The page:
If not why not?
... well since air has neutrons... and ive been near many air filled bottles before... i suppose its possible.
In theory, I guess it's possible. In practice, it would be pretty hard to do over any extended period of time. Being chargeless, you can not confine them electrostatically. I imagine you might be able to confine them magnetically with truly giant fields.
Come to think of it...a neutron star is just that - bottled neutrons !
But could they literally be bottled? Why would an ordinary container not hold them?
if you place a giant bottle around a neutron star, you will have bottled neutrons.
Therefore, this is possible.
Made of the right isotope, it might work for a while. But eventually the neutrons will be absorbed by the atoms of the container.
Yeah yeah Smartypants. We're not looking for a logical debate about semantics, we're looking for illumination on physics. :uhh:
Would the atoms of the container then be isotopic and radioactive? That being the case, would they eventually emit their neutrons again (OK, after zillions of years)?
So, the net effect is that the neutrons would slowly diffuse right through the solid container by first being absorbed then emitted from the atoms of the container? Is the time that takes estimable?
And doesn't that ultimately mean that, yes, you could have a jar of neutrons, but that it would eventually empty itself?
Do free neutrons acts as a gas (OK, plasma)? Would there be pressure in the jar? Would it exist at room temp.?
So many thoughts. What an intriguing question.
Ultracold neutrons can be bottled partly because it turns out that neutrons can be reflected by the surfaces of many metals. The first serious work on this done by Zeldovitch in 1959 though several people, including Fermi, had apparently thought about it before. Here is a nice review article: Golub, R. Ultracold neutrons: their role in the study of condensed matter. Rev. Mod. Phys. 68, 329-347 (1996).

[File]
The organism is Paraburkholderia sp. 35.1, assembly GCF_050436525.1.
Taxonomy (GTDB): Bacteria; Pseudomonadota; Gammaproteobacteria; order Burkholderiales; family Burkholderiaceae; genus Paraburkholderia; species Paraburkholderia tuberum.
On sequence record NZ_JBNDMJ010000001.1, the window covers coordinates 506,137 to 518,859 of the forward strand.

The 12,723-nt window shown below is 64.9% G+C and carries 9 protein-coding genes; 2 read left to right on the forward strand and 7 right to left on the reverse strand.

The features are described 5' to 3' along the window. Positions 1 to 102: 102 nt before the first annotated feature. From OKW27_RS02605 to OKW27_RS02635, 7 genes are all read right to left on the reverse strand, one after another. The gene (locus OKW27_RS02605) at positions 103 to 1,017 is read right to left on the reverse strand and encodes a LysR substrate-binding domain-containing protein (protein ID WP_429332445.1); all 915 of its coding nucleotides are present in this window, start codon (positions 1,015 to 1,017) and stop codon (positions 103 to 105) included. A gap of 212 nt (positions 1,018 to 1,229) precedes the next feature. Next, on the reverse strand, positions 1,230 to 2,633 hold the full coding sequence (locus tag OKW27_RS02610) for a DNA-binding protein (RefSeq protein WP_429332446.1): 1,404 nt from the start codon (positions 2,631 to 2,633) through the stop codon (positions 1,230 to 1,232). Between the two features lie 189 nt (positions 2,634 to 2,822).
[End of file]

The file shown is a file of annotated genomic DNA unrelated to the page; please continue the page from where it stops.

Also, storage times can be made longer than a hundred seconds which can be pretty long depending on your attitude. One use of these neutron bottles is to measure the neutron lifetime and electric dipole moment. Another good reference by Ramsey is Ramsey, N. Annu. Rev. Nucl. Part. Sci. 40, 1-14 (1990).
On earth, and in fact, outside of neutron stars, free neutrons do not exist very long - they decay to a proton, electron (beta particle), and electron-associated neutrino. The half-life of a free neutron is approximately 10.3 minutes, and it is conceivable that a small fraction of neutrons would survive for about one hour - approximately 1 in 1000 neutrons would exist for 10 half-lives.
Given enough time, free neutrons which do not decay, will find an atom and be absorbed by the nucleus, which usually emits a gamma ray. The atomic mass of the nucleus increases by 1 amu (approximately) and it usually becomes radioactive, if it is not a stable isotope. Most radionuclides decay by beta (electron) emission.
If then it's plausible to bottle neutrons despite the 10.3 minute half life, what would be its physical characteristics? Do you think it might be similar to liquid helium but extremely dense?